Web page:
Frederik B. Christensen, CBS and PeRCent
“Improving Welfare by Public Education”

This paper conducts a positive experiment that is designed to evaluate the economic and social consequences of introducing education subsidies in the student-debt-ridden US. It does so, using a partial-equilibrium Overlapping-Generations (OLG) model with heterogeneous agents, endogenous human capital accumulation, a general number of generations, a general retirement age, probabilistic survival, population growth, and human capital depreciation, and, thus, contributes to a theoretical literature on public education by providing nuance on both the micro and the macro level. The paper shows that an appropriately designed education policy boosts economic activity, lowers student debt, limits inequality, and improves social welfare in the long run. Furthermore, in a short-run perspective, it proves that such a policy can be implemented under a modified intergenerational Pareto criterion, using either public pensions or government debt as a means of cost-sharing.

Peter Feldhütter, CBS
“Shades of green: why firms issue green bonds”

We study the economic function of the market for corporate green bonds. We develop a simple theoretical framework of green bond issuance in a setting where investors who value sustainability can invest in both the debt and equity of firms. We test model predictions using a unique database of green bond issuance and secondary market bond prices. To calculate the relative price of green bonds, we match green bonds with similar ordinary bonds of the same issuer. Green bonds have lower yields. The relationship between the overall sustainability of a firm’s assets and the benefits from the green bond issuance is inverse U-shaped: intermediately sustainable firms benefit the most from this market. Our results demonstrate how credit markets have an advantage (over equity markets) in allowing differential costs of capital for investments of the same firm but with different sustainability.


Marcin Kacperczyk, Imperial College London
“Do Investors Care about Carbon Risk?”

We study whether carbon emissions affect the cross-section of U.S. stock returns. We find that stocks of firms with higher total CO2 emissions (and changes in emissions) earn higher returns, controlling for size, book-to-market, and other return predictors. We cannot explain this carbon premium through differences in unexpected profitability or other known risk factors. We also find that institutional investors implement exclusionary screening based on direct emission intensity (the ratio of total emissions to sales) in a few salient industries. Overall, our results are consistent with an interpretation that investors are already demanding compensation for their exposure to carbon emission risk.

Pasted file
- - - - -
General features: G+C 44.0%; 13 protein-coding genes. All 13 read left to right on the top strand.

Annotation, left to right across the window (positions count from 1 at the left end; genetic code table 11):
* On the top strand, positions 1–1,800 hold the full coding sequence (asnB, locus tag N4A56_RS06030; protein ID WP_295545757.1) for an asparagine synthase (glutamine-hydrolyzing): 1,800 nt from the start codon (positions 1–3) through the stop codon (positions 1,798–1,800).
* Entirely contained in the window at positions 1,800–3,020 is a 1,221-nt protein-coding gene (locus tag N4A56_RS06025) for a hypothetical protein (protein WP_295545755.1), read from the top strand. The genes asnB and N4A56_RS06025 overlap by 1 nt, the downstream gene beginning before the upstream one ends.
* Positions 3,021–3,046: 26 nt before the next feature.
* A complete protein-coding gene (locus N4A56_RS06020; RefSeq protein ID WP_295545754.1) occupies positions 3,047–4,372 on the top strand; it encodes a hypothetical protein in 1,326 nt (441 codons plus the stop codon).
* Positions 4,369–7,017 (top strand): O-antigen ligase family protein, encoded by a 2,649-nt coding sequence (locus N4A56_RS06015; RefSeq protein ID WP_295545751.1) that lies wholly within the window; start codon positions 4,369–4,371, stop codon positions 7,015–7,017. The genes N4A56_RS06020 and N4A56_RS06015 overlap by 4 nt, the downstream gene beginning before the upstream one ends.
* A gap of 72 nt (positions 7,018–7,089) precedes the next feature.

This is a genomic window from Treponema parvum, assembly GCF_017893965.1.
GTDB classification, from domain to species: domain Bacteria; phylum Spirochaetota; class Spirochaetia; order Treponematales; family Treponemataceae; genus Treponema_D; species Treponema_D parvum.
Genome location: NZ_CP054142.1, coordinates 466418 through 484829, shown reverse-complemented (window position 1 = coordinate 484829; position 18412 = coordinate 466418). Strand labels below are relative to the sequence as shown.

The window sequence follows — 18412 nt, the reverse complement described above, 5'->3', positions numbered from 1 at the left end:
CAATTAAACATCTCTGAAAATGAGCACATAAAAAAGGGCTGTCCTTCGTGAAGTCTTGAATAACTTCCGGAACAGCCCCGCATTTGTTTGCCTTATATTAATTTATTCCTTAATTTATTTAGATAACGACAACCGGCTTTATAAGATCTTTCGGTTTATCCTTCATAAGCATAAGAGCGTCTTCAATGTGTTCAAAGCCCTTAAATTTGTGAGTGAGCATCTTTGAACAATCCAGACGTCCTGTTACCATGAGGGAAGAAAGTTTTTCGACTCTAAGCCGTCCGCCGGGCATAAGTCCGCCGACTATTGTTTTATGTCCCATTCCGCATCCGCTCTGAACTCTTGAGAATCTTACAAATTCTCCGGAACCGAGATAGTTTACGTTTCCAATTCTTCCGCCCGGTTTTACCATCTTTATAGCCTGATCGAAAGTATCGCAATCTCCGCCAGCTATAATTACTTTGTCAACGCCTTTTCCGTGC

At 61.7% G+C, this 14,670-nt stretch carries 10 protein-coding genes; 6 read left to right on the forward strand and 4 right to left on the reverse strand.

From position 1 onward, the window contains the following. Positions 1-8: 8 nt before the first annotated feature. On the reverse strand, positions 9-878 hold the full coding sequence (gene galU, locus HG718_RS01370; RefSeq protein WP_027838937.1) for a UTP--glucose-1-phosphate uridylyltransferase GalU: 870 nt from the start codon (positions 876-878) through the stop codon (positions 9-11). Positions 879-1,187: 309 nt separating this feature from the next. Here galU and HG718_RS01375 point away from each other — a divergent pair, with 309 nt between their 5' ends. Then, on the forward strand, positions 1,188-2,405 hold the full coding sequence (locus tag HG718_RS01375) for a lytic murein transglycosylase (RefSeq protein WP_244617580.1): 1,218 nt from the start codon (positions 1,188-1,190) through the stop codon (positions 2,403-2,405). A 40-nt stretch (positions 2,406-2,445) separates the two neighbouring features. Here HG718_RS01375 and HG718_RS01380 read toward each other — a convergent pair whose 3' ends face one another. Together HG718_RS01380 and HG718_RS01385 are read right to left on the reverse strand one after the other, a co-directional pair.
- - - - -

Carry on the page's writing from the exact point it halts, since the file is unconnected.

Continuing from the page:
Arno Riedl, Maastricht University
“Why Do Investors Hold Socially Responsible Mutual Funds?”

To understand why investors hold socially responsible mutual funds, we link administrative data to survey responses and behavior in incentivized experiments. We find that both social preferences and social signaling explain socially responsible investment (SRI) decisions. Financial motives play less of a role. Socially responsible investors in our sample expect to earn lower returns on SRI funds than on conventional funds and pay higher management fees. This suggests that investors are willing to forgo financial performance in order to invest in accordance with their social preferences.


Mogens Steffensen, University of Copenhagen and PeRCent
“Forbrugerens udfordringer med pensionsbeslutninger: Et livs-cyklus perspektiv”

Denne rapport er udarbejdet af en ekspertgruppe nedsat af Penge- og Pensionspanelet. Opgaven var at udarbejde et notat, der med udgangspunkt i det eksisterende pensionssystem beskriver forbrugernes udfordringer med pensionsbeslutninger. Målgruppen er Penge- og Pensionspanelet og eksterne fagpersoner, og indirekte også finansielle forbrugere.

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